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July 2, 2018

E7 – From Landfills to Martian Hills

Building instruments to search for the building blocks of life in the rocks of Mars is no small feat. These gadgets must endure spaceflight, landing on the Martian surface, intense radiation, wild swings in temperature, uneven surfaces and then beam data collected millions of kilometers away back to expectant researchers on Earth. In this episode, NASA geochemist Jennifer Stern gives an insider’s view of the ups and downs of testing and …

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June 14, 2018

E6 – Bonus Clip: Newspaper is the New Duct Tape

Check out this clip that didn’t make it into our recent episode, The Secret Lives of Tide Gauge Operators, with Stefan Talke about some correspondence he found on how operators treated their equipment.

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June 1, 2018

E6 – The Secret Lives of Tide Gauge Operators

In the 1800s and early 1900s, dozens of men stationed at harbors around the United States would record water levels and send them to a central office in Washington, D.C. where they were used by engineers building the country’s infrastructure.

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May 9, 2018

E5 – Bonus Clip: Wildlife of Svalbard

Check out this clip that didn’t make it into our recent episode, Journey to the Center of the Ice, with glaciologist Kiya Riverman, about her close encounters with animals of the far north.

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May 1, 2018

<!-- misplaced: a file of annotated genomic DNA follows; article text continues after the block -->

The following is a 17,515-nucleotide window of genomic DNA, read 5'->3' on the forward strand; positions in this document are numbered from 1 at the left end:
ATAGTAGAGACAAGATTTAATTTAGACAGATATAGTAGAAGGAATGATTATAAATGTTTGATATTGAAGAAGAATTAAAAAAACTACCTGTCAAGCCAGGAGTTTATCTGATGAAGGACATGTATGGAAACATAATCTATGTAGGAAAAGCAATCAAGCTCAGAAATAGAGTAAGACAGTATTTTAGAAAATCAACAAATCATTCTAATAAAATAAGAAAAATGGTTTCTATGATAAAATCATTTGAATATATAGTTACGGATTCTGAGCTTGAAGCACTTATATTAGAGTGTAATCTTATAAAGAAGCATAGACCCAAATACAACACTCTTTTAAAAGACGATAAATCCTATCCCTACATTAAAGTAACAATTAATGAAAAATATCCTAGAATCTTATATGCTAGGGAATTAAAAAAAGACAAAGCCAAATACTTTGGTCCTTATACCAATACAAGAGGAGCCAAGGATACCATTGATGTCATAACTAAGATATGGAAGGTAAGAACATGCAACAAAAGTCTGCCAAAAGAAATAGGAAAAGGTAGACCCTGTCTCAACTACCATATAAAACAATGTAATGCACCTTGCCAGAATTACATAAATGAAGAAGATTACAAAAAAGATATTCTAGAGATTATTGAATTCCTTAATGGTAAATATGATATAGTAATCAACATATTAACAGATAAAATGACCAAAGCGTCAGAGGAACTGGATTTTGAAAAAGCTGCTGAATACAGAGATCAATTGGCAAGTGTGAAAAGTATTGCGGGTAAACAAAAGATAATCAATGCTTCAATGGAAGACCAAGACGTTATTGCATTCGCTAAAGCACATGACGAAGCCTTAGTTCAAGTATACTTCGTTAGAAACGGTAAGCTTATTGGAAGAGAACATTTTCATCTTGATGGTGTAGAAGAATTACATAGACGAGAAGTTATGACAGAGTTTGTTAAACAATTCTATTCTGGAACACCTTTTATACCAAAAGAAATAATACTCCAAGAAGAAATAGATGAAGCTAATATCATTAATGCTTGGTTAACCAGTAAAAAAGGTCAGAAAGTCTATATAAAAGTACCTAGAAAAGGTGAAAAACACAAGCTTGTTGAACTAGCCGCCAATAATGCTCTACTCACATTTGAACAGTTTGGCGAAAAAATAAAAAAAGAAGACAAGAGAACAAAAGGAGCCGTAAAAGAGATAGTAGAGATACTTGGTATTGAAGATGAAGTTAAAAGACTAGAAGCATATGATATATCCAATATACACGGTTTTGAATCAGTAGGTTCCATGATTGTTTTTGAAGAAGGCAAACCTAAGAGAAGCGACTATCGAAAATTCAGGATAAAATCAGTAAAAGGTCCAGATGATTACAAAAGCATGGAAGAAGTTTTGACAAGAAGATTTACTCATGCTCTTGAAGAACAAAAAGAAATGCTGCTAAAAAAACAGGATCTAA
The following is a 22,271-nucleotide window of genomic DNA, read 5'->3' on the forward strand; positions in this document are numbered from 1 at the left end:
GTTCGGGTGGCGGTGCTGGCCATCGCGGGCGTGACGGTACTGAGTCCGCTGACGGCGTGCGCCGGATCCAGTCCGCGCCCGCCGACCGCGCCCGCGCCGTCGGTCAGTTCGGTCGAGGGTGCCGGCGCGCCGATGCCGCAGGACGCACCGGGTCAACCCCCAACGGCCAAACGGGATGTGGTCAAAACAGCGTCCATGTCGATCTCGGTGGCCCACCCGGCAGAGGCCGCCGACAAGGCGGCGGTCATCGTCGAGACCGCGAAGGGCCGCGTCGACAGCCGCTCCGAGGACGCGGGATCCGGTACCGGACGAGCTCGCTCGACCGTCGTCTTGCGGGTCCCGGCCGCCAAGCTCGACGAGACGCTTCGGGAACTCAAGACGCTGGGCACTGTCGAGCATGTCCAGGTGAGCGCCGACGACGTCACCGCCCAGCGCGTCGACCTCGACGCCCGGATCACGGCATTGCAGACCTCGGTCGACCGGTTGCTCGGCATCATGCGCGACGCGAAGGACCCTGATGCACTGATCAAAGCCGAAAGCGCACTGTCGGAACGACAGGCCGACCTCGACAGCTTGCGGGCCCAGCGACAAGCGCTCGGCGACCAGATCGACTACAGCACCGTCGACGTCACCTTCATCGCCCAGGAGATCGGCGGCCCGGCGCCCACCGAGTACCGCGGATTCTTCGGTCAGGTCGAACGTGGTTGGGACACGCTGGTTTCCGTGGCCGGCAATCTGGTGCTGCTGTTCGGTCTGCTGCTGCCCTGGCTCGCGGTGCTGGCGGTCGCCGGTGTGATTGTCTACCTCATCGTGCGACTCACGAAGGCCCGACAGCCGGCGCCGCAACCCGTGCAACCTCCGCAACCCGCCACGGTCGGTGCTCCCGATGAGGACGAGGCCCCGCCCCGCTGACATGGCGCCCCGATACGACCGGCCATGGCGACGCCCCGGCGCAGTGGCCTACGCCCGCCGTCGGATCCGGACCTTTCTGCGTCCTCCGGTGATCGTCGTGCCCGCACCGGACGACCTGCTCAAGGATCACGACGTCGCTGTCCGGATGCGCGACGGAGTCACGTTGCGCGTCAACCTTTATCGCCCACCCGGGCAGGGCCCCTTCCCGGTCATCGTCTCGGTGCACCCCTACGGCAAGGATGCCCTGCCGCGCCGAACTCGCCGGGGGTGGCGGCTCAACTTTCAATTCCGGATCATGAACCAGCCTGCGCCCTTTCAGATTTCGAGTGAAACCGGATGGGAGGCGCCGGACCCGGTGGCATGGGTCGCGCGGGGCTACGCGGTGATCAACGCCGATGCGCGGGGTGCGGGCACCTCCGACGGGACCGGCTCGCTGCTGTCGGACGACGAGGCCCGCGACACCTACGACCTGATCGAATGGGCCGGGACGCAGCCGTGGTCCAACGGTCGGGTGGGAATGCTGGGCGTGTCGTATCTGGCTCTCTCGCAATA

E5 – Journey to the Center of the Ice

From the outside, glaciers appear to be solid masses of unmoving ice. But meltwater flowing from the surface down to the glacier bed carves canyons, gorges and even caves into the dense sheets of ice. Over time, the fissures form labyrinthine tunnels that open into vast ice caverns few people have ever seen.

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April 2, 2018

E4 – Alvin and the Ocean Deep

The ocean floor is a deep, dark, cold, scary place filled with terrifying creatures and scorching fissures where boiling magma emerges from Earth’s crust. So what’s it like to be a scientist whose job it is to study these dangerous things up close and personal?

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March 1, 2018

E3 – Chasing Narwhals, Unicorns of the Sea

University of Washington biologist Kristin Laidre travels to the Arctic to study animals many of us have only seen in pictures.

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February 13, 2018

E2 – Science at a Glacier’s Edge

  In southeast Alaska, a team of scientists faced boat-blocking icebergs, calving-induced tidal waves, and cold, dreary days. All in the name of science. Using a hogde-podge of instruments ranging from radar to drone boats named Rosie and Casey, these scientists set out to brave the seas to understand a glacier. In this episode, listen to oceanographer David Sutherland describe his experiences at Le Conte glacier, the southernmost tidewater glacier in …

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